The Northbury Papers
Bantam, 1999 (1998)
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Reviewed by G. Hall
he Northbury Papers
is the second in
Modern Mysteries of Academic Proportions
by English professor Joanne Dobson. Set in a small prestigious New England college the series features assistant professor Karen Pelletier, struggling to establish herself academically in the midst of always interesting collegial politics and small campus shenanigans. It does not help that Karen champions lesser-known 19th century American women writers instead of the more traditional Emerson, Thoreau or even Walt Whitman. In addition, her habit of stumbling upon bodies is damaging to her tenure prospects.
obson has created a likeable character with a non-traditional blue-collar background. Pelletier had an early marriage followed by divorce, and in her late 30's has a college age daughter. Her background has made Karen a feisty and independent woman, and her professional training has given her excellent research and investigative skills - the perfect combination for solving mysteries! Obviously familiar with the quirky, stuffy and often egotistic academic characters and departmental turf battles, Dobson also populates the books with an interesting supporting cast.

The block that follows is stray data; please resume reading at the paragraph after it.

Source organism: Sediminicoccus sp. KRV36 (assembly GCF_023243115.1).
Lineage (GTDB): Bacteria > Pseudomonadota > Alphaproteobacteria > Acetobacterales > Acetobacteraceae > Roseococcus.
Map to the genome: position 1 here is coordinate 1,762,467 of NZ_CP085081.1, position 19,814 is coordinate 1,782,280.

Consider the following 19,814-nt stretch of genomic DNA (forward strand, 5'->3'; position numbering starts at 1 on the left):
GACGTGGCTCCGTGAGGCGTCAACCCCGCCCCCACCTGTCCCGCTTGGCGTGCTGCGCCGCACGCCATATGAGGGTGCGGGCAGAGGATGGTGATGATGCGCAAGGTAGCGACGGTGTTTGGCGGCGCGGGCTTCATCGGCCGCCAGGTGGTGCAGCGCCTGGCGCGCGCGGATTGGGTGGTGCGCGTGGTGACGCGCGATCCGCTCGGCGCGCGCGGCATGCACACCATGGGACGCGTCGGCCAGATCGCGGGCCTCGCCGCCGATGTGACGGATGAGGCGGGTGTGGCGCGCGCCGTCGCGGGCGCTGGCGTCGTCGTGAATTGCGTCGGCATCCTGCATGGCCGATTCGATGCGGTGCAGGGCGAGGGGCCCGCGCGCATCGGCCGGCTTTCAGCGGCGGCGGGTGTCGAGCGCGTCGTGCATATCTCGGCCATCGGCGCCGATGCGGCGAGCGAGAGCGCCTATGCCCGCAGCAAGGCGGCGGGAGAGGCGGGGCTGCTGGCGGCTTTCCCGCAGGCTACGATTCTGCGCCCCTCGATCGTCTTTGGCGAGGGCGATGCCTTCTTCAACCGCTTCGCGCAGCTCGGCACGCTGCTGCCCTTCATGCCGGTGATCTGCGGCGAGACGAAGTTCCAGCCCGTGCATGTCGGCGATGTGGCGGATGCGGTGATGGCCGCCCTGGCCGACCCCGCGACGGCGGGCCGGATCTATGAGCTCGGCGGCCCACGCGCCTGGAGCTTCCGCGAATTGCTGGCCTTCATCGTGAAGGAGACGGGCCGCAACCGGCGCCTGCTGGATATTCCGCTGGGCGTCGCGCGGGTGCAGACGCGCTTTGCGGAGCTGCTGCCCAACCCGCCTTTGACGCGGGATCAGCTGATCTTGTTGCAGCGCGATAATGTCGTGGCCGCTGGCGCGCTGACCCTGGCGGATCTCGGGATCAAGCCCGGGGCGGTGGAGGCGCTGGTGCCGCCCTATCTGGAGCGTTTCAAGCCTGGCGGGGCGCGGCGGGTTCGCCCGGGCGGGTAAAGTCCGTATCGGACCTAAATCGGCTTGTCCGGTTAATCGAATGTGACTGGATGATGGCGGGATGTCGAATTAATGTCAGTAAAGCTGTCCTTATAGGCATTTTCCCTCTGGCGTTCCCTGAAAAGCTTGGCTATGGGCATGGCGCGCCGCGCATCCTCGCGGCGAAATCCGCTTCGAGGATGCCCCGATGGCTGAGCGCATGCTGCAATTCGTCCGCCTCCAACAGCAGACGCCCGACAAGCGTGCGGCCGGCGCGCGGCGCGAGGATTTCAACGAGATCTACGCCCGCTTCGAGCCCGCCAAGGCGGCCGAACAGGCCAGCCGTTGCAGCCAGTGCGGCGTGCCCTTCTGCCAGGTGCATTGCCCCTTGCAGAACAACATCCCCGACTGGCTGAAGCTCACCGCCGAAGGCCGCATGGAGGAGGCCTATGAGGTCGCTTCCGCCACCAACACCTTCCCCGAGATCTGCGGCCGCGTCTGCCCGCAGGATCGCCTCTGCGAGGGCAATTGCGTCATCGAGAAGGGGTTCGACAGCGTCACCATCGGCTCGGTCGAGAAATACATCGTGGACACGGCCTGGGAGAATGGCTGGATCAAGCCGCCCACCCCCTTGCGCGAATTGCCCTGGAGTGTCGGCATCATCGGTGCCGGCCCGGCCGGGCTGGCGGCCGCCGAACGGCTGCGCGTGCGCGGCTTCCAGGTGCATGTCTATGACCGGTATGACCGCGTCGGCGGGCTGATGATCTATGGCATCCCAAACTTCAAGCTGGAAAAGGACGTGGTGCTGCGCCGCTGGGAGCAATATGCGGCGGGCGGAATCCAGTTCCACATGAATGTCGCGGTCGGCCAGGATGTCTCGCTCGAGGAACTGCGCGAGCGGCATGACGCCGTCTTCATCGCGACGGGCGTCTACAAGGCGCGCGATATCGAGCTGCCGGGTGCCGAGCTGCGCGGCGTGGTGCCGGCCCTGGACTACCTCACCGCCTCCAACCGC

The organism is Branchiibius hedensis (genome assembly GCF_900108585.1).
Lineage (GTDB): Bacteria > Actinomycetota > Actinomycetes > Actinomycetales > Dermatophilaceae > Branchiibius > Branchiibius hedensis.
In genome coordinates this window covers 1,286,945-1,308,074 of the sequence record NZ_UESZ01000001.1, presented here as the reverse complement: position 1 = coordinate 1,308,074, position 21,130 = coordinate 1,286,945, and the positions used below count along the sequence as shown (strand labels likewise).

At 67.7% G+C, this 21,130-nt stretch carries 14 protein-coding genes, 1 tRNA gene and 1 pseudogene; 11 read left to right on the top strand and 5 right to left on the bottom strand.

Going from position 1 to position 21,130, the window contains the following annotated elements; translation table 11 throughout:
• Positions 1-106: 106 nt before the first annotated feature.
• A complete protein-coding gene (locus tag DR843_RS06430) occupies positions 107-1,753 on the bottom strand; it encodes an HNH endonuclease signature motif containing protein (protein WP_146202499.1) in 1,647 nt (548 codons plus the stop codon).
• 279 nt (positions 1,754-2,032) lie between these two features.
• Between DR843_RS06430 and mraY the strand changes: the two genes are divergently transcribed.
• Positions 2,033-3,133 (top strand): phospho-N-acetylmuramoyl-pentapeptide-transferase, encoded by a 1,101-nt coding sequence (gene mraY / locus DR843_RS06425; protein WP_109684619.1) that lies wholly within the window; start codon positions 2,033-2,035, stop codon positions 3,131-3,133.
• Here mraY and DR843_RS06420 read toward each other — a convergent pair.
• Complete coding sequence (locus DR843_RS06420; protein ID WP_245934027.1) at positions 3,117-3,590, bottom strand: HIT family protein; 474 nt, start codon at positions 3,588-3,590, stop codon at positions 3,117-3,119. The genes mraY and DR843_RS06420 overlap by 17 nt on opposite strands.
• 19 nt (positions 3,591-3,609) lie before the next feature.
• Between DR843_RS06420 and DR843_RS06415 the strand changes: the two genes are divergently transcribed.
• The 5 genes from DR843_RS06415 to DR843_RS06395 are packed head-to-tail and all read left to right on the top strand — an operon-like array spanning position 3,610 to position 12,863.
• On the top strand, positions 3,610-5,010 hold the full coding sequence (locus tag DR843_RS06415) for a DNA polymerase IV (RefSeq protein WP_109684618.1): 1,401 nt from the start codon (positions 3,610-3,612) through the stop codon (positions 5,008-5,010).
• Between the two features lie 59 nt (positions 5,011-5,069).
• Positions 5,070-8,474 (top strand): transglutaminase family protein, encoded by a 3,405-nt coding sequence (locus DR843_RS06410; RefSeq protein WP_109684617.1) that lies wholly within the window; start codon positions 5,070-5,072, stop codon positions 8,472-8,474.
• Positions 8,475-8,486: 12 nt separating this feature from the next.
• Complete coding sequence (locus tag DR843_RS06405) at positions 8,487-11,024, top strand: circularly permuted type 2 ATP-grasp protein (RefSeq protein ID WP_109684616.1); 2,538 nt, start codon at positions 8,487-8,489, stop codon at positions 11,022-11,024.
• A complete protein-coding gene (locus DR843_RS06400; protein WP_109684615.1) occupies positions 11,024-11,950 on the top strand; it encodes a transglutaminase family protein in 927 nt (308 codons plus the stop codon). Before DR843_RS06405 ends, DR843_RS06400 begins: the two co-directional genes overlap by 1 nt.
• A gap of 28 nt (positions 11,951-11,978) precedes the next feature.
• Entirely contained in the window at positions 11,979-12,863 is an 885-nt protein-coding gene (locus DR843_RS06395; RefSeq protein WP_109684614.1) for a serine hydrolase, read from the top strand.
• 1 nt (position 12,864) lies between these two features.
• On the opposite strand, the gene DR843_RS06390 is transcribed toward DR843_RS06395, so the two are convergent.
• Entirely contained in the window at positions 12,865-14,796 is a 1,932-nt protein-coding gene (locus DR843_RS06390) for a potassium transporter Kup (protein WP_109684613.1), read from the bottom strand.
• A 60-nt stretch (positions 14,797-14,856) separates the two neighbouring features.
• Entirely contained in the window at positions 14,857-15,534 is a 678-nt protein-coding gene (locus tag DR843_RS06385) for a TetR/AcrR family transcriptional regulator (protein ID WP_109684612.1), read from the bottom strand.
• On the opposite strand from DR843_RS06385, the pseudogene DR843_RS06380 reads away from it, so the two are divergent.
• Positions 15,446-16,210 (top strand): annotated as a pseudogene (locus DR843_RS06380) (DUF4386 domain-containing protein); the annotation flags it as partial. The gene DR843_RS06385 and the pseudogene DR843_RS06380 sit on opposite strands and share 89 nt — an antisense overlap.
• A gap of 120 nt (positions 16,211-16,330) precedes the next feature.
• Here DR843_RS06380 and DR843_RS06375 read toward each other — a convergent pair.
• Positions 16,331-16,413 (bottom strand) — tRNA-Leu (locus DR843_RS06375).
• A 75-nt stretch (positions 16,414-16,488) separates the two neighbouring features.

aren has been a long time fan of Serena Northbury, the American author of many late 19th century "women's novels". She is delighted to find an old book owned by Northbury and to discover that one of her descendants lives nearby. Edith Hart, a frail elderly lady, turns out to have a treasure trove of Northbury's papers which hint at a scandalous mystery in her life. Karen is immediately hot on the trail. When Hart dies suspiciously with some of the papers missing, the chase is on.
he mystery develops nicely and comes to a satisfying conclusion. Along the way, Karen works with Lieutenant Piotrowski of the Massachusetts State Police Bureau of Investigations. They continue (from their cooperation in Karen's first mystery) to have a prickly chemistry, and it is to be hoped that Dobson will allow their relationship to develop. Dobson now has four Karen Pelletier books in print with the fifth one,
The Maltese Manuscript
, to be published this month. These are quite enjoyable, not as pedantic as the academic mysteries by Amanda Cross, and readers will look forward to reading more about Karen Pelletier.
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